You don't necessarily need to take offense if, over the next several days, someone tells you to take a shower.
They might just mean a meteor shower!
Skywatchers are on alert, and if it's not too cloudy or stormy, they will have a great opportunity to see wild things above - even more interesting than when that couple down the street has another of their tiffs on the balcony.
They're called the Eta Aquariids, but unlike you and I, they don't need two eyes. Call them "Aquarids." They're peaking today and will show about 10 or 20 meteors an hour. The show ends on May 28, and to be honest, it's much brighter in the Southern Hemisphere, but we'll make do with what we get up here.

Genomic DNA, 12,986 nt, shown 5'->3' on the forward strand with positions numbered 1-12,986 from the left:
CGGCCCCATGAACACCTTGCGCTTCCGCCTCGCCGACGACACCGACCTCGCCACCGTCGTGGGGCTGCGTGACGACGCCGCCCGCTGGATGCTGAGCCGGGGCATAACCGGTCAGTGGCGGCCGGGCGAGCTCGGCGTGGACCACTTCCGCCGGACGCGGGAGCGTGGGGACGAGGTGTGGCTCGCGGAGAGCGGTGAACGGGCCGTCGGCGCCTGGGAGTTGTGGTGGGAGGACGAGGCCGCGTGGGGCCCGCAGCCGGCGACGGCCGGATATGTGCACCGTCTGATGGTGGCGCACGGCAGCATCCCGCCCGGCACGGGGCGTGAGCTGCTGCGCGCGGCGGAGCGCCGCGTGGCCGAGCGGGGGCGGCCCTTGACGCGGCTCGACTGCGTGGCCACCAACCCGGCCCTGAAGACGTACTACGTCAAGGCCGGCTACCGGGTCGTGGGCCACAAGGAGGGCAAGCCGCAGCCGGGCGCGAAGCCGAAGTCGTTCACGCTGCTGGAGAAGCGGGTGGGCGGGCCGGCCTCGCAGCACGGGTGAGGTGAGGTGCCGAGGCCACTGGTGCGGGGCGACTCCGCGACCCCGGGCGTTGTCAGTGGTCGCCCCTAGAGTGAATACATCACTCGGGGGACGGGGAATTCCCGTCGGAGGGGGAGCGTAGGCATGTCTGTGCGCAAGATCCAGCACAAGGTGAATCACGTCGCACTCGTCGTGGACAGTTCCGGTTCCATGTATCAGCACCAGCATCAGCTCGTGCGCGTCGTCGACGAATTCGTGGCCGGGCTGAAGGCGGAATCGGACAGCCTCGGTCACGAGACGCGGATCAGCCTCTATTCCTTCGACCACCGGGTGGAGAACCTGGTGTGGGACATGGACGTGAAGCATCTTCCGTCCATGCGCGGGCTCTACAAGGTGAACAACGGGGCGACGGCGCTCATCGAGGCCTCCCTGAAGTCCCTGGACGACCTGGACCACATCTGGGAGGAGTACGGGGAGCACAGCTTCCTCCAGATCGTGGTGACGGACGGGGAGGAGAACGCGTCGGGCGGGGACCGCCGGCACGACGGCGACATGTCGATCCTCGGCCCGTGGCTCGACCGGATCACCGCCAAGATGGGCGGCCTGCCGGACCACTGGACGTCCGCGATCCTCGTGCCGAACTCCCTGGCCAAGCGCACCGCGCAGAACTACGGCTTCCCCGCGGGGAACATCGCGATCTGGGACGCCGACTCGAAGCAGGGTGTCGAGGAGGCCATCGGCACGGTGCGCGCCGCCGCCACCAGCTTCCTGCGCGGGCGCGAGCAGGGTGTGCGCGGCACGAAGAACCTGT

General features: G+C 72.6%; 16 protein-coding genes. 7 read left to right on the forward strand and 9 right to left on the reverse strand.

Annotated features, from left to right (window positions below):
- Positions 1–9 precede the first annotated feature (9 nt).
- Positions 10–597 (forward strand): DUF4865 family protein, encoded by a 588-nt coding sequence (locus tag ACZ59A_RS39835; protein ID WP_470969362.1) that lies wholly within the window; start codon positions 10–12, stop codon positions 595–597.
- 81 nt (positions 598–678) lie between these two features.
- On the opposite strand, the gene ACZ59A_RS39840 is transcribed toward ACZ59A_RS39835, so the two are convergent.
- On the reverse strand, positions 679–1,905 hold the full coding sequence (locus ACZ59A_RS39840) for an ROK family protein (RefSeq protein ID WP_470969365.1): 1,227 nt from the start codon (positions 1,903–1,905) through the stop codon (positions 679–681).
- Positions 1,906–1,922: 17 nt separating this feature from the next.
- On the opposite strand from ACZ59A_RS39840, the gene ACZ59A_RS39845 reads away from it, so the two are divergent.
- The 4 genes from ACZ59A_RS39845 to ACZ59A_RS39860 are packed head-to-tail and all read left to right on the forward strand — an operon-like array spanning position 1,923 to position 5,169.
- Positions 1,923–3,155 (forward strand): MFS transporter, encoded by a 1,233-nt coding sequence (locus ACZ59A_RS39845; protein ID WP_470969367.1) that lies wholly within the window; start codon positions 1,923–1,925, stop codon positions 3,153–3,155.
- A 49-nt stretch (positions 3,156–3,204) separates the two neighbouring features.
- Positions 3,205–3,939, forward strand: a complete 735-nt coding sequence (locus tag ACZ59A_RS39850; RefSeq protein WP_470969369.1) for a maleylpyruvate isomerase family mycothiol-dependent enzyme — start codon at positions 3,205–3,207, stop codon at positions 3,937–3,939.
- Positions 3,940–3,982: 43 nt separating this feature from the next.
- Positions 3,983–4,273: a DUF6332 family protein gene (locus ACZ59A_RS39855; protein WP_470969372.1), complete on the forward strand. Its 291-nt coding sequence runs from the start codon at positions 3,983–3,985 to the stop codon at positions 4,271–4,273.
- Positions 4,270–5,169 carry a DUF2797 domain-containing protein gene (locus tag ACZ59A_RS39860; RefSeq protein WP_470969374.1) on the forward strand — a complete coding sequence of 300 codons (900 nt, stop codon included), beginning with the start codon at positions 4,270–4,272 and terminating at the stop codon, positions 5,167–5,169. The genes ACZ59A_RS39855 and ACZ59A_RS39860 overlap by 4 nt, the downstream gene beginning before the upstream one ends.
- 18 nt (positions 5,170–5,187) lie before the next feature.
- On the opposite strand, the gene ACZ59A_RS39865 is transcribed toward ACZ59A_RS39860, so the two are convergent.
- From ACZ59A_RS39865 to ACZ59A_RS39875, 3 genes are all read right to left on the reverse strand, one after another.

These Eta Aquarid meteors, I wanna tell you, they move faster than that goof you saw on the Beltway the other day. They're going about 148,000 mph (66 km/s) from space into Earth's atmosphere. What we see are glowing "trains," which are bits of incandescent debris the meteor leaves behind it its wake. The train might glow for as long as two minutes, and there are usually 30 Eta Aquarid meteors on display every hour at the peak.
Our local weather is calling for partly cloudy skies and showers these nights, but isn't that the all-purpose weather forecast around here: "Partly cloudy, chance of rain"?
Enjoy the showers, take an umbrella, see a free show!